I remember I never wanted to become a step mother! I was not certain I would be as blessed as my mother was after she became a widow. I was also afraid I would have step children who would ensure I was miserable. In addition, my strict Christian upbringing plus my fear of harassment by the previous wife insured me against marriage to a divorced man.

This was my attitude despite my life in what is now called a blended family. My parents were widower and widow when they met. Each had two children; after remarriage they had three more together. I was the beloved last born in the family.

Now that I am old, I can say with some confidence that step parenting can become a ministry of your faith especially if you are a Christian. Here you are called to love the children you meet in the new marriage as much as those you bring into the relationship or have after tying the knot with your new spouse.

I am aware becoming a step parent may automatically give you the title of the wicked step mother or the strict and cold step father. For both man and woman it is never easy to be both loving and firm with children you did not have naturally.

I am sure that blending their two families was not easy for my Christian parents, a widow and widower. They were blessed to have young ones who responded to love and stability in their life. These children were able to become one family with their new set of parents and siblings who were born after them.

I recently learnt that partners who intend to become step parents after marriage must go through specialist professional counselling so they don’t make mistakes that may be difficult to correct later. This is important even if they have been married previously. And whether both are or only one of them is bringing children into the new relationship. I would recommend prayer, Christian counsellors and books especially for partners who are Christians.

I recently learnt some lessons from a HelpGuide article, Blended families and Step-Parenting Tips by Jeanne Segal, PhD and Lawrence Robinson. Last updated: November 2019.

Here is a summary of some of the tips .

  • The spouse who is not the natural parent of the chid(ren) must leave the job of discipline for the natural parent. This would provide a bonding period with the step children for the incoming parent.
  • Sometimes genuine attempts to love and care for step children would be met with indifference or hostility. The step parent must not give up hope of eventually winning the affection of these children.
  • Emphasis was placed on this area, “ When a parent has died, the remarriage of the surviving parent may TRIGGER UNFINISHED GRIEVING in the children. Give them space and time”.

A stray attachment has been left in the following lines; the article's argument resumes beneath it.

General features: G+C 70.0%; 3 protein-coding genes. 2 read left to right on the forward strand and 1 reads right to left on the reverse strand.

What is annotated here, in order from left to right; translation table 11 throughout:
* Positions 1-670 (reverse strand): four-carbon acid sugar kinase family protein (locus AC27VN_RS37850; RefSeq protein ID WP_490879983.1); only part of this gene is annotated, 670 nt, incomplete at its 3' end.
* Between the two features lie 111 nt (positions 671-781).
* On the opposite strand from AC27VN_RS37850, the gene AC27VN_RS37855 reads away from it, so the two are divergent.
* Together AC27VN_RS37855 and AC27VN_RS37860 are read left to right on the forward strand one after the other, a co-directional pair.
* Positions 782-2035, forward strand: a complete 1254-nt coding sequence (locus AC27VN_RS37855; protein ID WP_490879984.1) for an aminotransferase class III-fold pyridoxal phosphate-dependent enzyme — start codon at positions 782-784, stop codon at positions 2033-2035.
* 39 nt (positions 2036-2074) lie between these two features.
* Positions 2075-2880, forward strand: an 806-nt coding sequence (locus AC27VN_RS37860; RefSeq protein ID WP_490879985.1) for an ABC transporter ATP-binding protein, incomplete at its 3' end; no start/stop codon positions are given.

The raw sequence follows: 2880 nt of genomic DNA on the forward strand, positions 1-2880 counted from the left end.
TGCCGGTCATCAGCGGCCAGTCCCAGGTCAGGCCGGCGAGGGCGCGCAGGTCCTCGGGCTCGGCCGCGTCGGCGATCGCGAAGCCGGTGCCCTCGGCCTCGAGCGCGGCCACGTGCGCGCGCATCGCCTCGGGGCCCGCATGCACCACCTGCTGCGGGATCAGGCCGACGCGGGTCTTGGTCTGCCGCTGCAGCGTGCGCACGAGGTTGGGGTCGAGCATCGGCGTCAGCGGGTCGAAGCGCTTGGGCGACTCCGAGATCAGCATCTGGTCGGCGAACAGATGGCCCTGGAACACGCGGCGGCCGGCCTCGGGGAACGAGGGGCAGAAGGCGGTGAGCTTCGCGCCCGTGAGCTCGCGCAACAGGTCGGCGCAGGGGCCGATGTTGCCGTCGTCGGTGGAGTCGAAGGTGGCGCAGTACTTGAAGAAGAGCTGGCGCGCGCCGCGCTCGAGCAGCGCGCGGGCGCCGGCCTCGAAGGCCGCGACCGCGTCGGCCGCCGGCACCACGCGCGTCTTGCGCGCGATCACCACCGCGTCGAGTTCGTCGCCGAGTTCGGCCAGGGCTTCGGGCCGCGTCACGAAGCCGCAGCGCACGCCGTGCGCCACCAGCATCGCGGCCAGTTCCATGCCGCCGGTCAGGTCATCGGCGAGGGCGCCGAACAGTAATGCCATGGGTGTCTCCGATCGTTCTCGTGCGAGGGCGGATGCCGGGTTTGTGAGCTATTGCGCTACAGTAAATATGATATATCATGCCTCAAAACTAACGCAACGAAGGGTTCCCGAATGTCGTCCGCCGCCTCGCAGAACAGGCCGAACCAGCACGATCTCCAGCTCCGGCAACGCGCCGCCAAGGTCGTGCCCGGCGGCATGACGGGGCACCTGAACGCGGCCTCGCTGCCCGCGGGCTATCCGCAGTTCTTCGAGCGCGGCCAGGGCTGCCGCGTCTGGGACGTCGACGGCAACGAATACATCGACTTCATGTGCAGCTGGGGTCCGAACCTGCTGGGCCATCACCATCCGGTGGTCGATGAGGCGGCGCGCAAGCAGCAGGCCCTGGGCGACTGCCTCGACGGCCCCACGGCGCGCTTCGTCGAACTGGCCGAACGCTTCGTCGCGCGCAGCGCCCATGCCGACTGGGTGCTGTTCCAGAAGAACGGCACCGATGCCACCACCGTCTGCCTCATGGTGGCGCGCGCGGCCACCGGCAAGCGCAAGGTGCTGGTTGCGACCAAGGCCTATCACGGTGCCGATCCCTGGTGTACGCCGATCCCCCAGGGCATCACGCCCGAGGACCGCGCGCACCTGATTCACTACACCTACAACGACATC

• The couple must grow their marital relationship and not just concentrate on getting closer to the step children.
  • The couple must plan family time with the children.
  • The parents must avoid favouritism with any of the children.

Also reading Blending Families by Jimmy Evans and Frank Martin would be helpful for Christians and other spouses in this situation.

I would like to congratulate step parents including those I know who are working hard to grow worthwhile marriages. These are also providing healthy family lives again for countless children especially those who have lost a parent. I pray the Lord blesses their efforts with exceptional success. I would again recommend counselling, Christian books as well as the article I mentioned earlier to them.

The Bible gives the following essential advice , “ If you need wisdom, ask our generous God and he will give it to you. He will not rebuke you for asking.” James 1:5 (New Living Translation).

POSTSCRIPT- I am not a professional counsellor and would therefore recommend the services of professional counsellors to those who are planning to marry and become step parents. The same advice goes to step parents who are already married and need help to resolve issues relating to their children.



Add yours

  1. Wonderful wisdom here! I was drawn to your article because my sister is a step-mom. She shared with me a lot of these same truths that were helpful to them as a new family. By God’s help, they have developed wonderful relationships!

    Liked by 3 people

  2. Well said. I remarried later in life when our collective children (two each) were in their 20’s and already independent. They’ve become our best friends over the past decade and it’s lovely to have two “extra” daughters that I didn’t have to raise 🙂

    Liked by 1 person

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